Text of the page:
Ahwazi Arab activist Nasser Bani Assad of the British Ahwazi Friendship Society (BAFS) said: "A member of the United Front of Conservatives, Ansari has been increasingly vocal on the issue of Arab rights as his party has sought to undermine the beleaguered President Ahmadinejad. Having remained conspicuously quiet for many years, Ansari has recently spoken on lack of employment rights, racial discrimination and the destruction caused by the river diversion projects.

"Ahwazi activists are familiar with the tactics of factions within the Iranian establishment who periodically exploit Arab grievances for their own political ends. When such groups win power, they sustain violent persecution and imprison the activists that were deluded into believing there was a legal, constitutional method of winning their legitimate rights.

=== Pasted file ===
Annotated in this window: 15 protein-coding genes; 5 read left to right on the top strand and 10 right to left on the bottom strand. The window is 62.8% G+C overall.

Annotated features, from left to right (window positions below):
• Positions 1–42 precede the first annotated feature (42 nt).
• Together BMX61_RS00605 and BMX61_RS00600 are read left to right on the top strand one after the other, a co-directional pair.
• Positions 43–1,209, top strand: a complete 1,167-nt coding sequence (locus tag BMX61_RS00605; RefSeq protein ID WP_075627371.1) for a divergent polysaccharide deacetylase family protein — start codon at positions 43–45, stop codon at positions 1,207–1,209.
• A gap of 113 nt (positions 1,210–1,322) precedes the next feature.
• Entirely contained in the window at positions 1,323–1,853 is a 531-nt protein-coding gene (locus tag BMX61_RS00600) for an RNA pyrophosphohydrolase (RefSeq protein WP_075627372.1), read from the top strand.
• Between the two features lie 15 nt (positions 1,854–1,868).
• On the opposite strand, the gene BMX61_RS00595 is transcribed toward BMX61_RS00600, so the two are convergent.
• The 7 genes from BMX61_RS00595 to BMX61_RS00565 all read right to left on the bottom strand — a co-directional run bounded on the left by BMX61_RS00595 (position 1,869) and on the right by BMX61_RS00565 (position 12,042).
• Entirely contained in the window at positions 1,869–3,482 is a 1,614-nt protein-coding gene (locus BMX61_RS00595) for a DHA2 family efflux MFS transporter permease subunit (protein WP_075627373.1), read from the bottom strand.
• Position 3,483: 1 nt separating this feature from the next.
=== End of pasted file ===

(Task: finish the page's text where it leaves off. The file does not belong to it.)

"When Ahwazi Arabs start peacefully mobilising and speaking up for themselves, they are silenced. There are hundreds of Ahwazi Arabs who have been imprisoned, exiled and executed because they were manipulated and then abandoned by Khatami's so-called 'reformists'. Nothing is likely to change whoever wins the presidency next year. The Supreme Leader will always win."

Ahwazi Arabs arrested in Eid clamp-down by Iran

The Muslim festival of Eid al-Adha was once a time for Ahwazi Arabs to celebrate their unique culture, but is now associated with the Iranian government's brutality. This year's Eid was marked by mass arrests as the regime sought to quash all public expressions of Arab identity.

Arrests were carried out in the districts of Kut Abdullah, Mohammareh (Khoramshahr) and Haidyeh throughout October with prisoners transferred to unknown locations. Human rights activists are concerned about their wellbeing and the probability that they are being tortured.

The Iranian socialist Union of People's Fedaian of Iran has published the names of eight of those known to be in detention: